Primary Concerns with Proposed Clean Power Plan (CPP)

The proposed Clean Power Plan will impose direct requirements on the electric utility sector, not on its customers, but it is the customers that will bear the costs associated with compliance and reliability risks. Our principal concern is that this may lead to higher costs of electricity to large industrial customers like steel, while potentially lessening the quality and reliability of the electric supply that is essential for our industry to operate and succeed.

The economic impact will be particularly impactful for the steel industry, given the regional differences in current fuel mix for the industry. The CPP will have a disproportionate impact on coal-fired utilities, and there is a high correlation between the service areas of those utilities and the location of steel production facilities. The leading states in terms of iron and steel production in the U.S. are Indiana, Ohio, Pennsylvania, Kentucky, Michigan and Alabama. All of these states are heavily dependent on coal for electricity production, and in turn, so is our industry. Industrial customers, especially steel producers, will be charged to offset the cost of replacing coal capacity with other sources, including the cost of new transmission infrastructure.

Additionally, the impact of other proposed or pending EPA regulations of the utility sector should be recognized as well. These regulations, including the Mercury and Air Toxics Standards (MATS), the Cross State Air Pollution Rule (CSAPR), coal combustion residuals, and Clean Water Act section 316(b) cooling water intake structures, will all have an impact on coal-fired utilities, and therefore threaten the availability and reliability of electricity to large industrial customers like steel. In addition to the economic impacts of these collective regulations of the electric sector, there will be fundamental changes necessary to the production and distribution infrastructure to obtain compliance with the CPP.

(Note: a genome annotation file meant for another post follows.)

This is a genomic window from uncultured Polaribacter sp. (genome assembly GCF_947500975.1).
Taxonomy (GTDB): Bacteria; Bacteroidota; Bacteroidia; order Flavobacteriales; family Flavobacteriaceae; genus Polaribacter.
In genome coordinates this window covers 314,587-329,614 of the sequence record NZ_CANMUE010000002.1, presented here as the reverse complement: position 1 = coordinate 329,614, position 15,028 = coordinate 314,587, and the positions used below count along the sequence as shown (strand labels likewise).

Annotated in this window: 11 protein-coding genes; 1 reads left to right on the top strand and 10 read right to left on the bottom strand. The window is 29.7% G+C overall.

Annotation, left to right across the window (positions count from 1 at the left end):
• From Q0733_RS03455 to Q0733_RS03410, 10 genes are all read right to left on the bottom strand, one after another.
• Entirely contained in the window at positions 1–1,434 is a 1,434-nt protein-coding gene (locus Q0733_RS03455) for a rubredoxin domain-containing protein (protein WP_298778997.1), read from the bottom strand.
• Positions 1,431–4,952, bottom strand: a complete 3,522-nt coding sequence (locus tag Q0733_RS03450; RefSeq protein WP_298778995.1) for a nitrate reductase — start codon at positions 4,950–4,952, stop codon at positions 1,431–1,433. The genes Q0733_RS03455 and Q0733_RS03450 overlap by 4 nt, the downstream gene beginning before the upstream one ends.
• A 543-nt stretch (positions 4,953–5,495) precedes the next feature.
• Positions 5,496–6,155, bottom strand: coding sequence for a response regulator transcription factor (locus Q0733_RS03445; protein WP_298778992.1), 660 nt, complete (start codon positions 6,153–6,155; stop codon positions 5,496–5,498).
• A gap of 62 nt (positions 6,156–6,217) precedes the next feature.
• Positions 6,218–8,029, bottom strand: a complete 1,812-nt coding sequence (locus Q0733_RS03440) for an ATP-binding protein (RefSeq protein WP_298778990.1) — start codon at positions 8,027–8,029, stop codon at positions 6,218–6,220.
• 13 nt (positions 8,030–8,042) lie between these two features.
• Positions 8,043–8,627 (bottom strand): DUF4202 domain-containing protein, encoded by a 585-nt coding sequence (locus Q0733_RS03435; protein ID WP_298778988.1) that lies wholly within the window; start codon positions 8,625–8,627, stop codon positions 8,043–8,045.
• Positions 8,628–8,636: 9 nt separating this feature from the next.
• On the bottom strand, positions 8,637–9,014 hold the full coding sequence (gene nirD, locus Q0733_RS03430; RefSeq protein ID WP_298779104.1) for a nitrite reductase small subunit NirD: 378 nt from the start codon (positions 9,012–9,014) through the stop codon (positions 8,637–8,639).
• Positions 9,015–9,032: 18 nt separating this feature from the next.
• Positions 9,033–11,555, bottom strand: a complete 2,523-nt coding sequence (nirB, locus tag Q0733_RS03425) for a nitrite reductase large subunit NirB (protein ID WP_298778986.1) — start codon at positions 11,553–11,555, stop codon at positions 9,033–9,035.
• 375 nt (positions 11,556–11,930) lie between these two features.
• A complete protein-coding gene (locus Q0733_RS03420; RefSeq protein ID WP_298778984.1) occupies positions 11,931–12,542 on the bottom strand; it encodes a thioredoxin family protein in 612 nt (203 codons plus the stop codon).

Another significant concern is that these proposed regulations do not reflect the fact that efforts to address climate change can only be effective when undertaken on a global basis. Limitations on CO2 emissions instituted in the United States must apply at the same level of stringency to other major steel producing nations, such as China. Otherwise, the competitiveness of energy-intensive, trade-exposed domestic manufacturers, such as steel, in the global marketplace will be lessened. The end result will be that steel production and manufacturing jobs will shift to other nations with weaker, less costly regulations, and where steel production is less energy efficient and more environmentally harmful.

Conclusion

Again, thank you for the ability to speak about this proposed rule today. The domestic steel industry has substantial concerns that the Clean Power Plan proposed by the EPA may unilaterally raise the costs of electricity to large industrial customers like steel, while potentially lessening the reliability of our electricity supply. They will put steel producers in the U.S. at a disadvantage against competitors in other nations, which often subsidize electricity costs and generally have higher rates of GHG emissions. Such a result would not only be detrimental to the domestic industry and its employees, but to the larger global environment.